Adventures of the Westley Richards Courteney Boots

As promised, after a fantastic response to our recent ‘The Greatest Adventurer’ competition, I wanted to share some other inspiring entries. Stories that differ in their style and origins, but end with the all too similar love affair of the Westley Richards Courtney Boots.

Westley Richards became the USA & UK importer of the exclusive range of Courteney Safari boots in 1998 and continue to this day to have a very good working relationship with the factory in Zimbabwe, which is managed by Gale Rice.

Over these years we have sold many hundreds of pairs of boots and have lots of satisfied customers who are still wearing the first boots they purchased from us 15 years ago. The Courteney range of footwear is built to be comfortable and to last, very similar to the philosophy behind our guns, which makes this a great partnership.

Click to view the entire range of Westley Richards Courteney Boots.

And now to the entries…

 


 

Every Boot Has A Story To Tell – Tristan Dummer

My story comes from my dad sharing his with me. The name of a boot was passed down a generation and it’s the same name I’ll pass down to my kids. For me, learning the ropes started with learning to tie my own bootlaces. And it’s the first rope I’ll teach my kids to tie.

One June a fair few years back, my dad agreed to take me on his annual hunting trip to the Waterburg mountains in South Africa. Growing up in Johannesburg meant this was only a two hour-ish drive. Camping under the Milky Way and stars of Southern Africa was where I found myself at home—in the middle of nowhere. I was 9 at the time. 15 years later, I’m still told monthly that his Courteney Warriors are the best pair of shoes he’s ever worn.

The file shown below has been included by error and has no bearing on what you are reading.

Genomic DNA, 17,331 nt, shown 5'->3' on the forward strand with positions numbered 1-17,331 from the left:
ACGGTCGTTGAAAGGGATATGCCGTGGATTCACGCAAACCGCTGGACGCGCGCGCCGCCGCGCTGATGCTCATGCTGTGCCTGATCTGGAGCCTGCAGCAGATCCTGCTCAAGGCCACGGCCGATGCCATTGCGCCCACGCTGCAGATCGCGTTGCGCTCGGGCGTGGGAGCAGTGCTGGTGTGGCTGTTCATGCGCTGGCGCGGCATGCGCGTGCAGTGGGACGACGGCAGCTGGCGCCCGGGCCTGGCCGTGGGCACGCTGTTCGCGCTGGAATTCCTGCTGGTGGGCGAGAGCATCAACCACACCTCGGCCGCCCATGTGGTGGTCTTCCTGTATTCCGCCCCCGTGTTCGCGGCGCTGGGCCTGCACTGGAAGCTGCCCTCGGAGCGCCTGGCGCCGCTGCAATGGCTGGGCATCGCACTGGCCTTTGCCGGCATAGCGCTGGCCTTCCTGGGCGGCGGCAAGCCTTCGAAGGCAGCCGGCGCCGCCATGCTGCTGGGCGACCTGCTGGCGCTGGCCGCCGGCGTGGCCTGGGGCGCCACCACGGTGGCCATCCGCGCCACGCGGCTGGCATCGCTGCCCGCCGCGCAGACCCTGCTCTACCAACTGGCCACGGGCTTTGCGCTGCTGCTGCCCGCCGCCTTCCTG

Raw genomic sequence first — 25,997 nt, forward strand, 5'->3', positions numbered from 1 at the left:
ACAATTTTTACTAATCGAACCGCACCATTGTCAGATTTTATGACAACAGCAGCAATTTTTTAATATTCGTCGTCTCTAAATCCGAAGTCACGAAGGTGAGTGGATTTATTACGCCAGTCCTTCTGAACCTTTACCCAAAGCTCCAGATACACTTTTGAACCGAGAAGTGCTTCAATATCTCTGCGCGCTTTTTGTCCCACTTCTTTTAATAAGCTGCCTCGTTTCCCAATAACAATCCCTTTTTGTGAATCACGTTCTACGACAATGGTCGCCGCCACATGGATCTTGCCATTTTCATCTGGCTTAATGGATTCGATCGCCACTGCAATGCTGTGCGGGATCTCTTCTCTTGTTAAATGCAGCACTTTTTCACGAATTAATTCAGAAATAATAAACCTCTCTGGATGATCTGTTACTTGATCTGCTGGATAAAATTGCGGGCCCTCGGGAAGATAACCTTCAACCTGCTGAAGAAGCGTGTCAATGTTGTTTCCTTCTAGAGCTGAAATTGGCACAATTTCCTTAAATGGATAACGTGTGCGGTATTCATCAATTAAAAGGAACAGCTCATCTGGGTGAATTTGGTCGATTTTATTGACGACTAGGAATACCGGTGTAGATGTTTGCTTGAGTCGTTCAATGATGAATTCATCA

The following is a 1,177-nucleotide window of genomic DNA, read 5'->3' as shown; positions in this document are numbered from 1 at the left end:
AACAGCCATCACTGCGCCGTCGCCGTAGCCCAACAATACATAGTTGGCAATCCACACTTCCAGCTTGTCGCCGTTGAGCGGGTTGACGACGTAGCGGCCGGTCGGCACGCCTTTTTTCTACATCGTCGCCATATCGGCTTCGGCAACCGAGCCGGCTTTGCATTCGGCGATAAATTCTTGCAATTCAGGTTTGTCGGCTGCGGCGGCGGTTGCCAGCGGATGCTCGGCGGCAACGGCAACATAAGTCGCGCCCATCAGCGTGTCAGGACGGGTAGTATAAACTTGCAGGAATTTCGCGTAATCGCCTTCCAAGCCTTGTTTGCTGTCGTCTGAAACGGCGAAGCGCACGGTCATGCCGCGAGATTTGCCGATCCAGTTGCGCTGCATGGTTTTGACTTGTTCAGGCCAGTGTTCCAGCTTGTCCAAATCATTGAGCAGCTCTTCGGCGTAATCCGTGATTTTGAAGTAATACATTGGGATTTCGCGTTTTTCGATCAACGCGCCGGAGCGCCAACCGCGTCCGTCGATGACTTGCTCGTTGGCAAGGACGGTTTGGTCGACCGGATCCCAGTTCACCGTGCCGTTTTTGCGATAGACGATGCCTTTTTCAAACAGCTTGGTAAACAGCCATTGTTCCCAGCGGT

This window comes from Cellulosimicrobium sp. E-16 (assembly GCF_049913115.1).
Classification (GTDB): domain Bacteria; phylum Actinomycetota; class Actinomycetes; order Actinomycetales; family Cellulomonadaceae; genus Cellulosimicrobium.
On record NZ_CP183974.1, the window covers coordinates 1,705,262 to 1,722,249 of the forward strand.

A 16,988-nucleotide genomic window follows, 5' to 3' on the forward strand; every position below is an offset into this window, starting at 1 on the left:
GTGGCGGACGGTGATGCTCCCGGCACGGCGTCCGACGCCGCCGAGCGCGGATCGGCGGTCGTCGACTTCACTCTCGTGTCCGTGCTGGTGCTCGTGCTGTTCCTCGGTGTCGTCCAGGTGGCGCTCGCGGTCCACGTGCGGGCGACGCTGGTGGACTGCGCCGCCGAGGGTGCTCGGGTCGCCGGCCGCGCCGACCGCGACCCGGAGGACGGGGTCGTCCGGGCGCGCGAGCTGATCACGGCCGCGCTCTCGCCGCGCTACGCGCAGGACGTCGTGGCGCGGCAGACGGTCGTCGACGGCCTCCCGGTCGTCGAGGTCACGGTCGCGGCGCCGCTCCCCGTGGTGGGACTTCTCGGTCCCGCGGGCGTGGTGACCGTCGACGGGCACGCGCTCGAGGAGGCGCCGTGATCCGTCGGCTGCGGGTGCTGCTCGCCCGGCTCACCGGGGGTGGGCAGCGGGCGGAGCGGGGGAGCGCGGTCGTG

Last year was my first hunting safari and I only had two conditions: To go with my best mate and to take my pair of Westley Richards Courteney Selous to create my own story.

We set foot in the heart of Limpopo Province where the early October Sun gave us a taste of the harsh landscape at this time of year. The first thing I noticed on my safari was that most hunters and guides wore a pair of Courteneys. All were different. One pair stained on the toe, it’s laces frayed and worn while another had leather patches of memories stitched all over it. Different soles and different tracks, each was gracefully aged after miles in pursuit. Fresh out the box and barely worn, I had an urge to get my Courteneys from Westleys covered in dust and dirt. And it’s in this moment where I realised, every boot has a story to tell.

Running the length of the airstrip to get a better view of Blue Wildebeest, hiding from the sun and sleeping under a dried out Acacia tree, tracking Gemsbok spoor and appreciating the sounds of Africa are stories I shared with my best mate and my Courteneys.

Thank you Westley Richards, my Courteneys now have the marks to tell the tales and even when the dust settles, you and I both have a memento of adventures to share with the next generation around the campfire. Happy exploring and long may the adventure continue.

 


 

Made for Adventure, Made for Africa – Annie Johnston Fisher

Africa is unpredictable, but my gear can’t be. For this reason, in the bush only one shoewill both perform and survive – the Westley Richards Courtney Selous Safari boot. Impenetrable by the thorns that otherwise pierce my skin and tear my clothes, the soles of my feet remain unharmed. Silently I am able to track the mgobo as he lurks in the shadows, the boots leaving their signature footprint next to his and those of the lion and impala.

At night, around the campfire, I polish them, buffing out the memory of each scratch and preparing them for the adventure to come at first light. Though beaten and faded, they remain resilient and strong. Together we have faced buffalo stampedes, crawled in the midst of wildebeests, confronted the depths of fear, and stood silently only to be moved by the recoil of the 9.3×62.

As a woman, I value both comfort and style. The Courtney uncompromisingly features both. There is only one boot made to withstand all that Africa is, and that is the Courtney.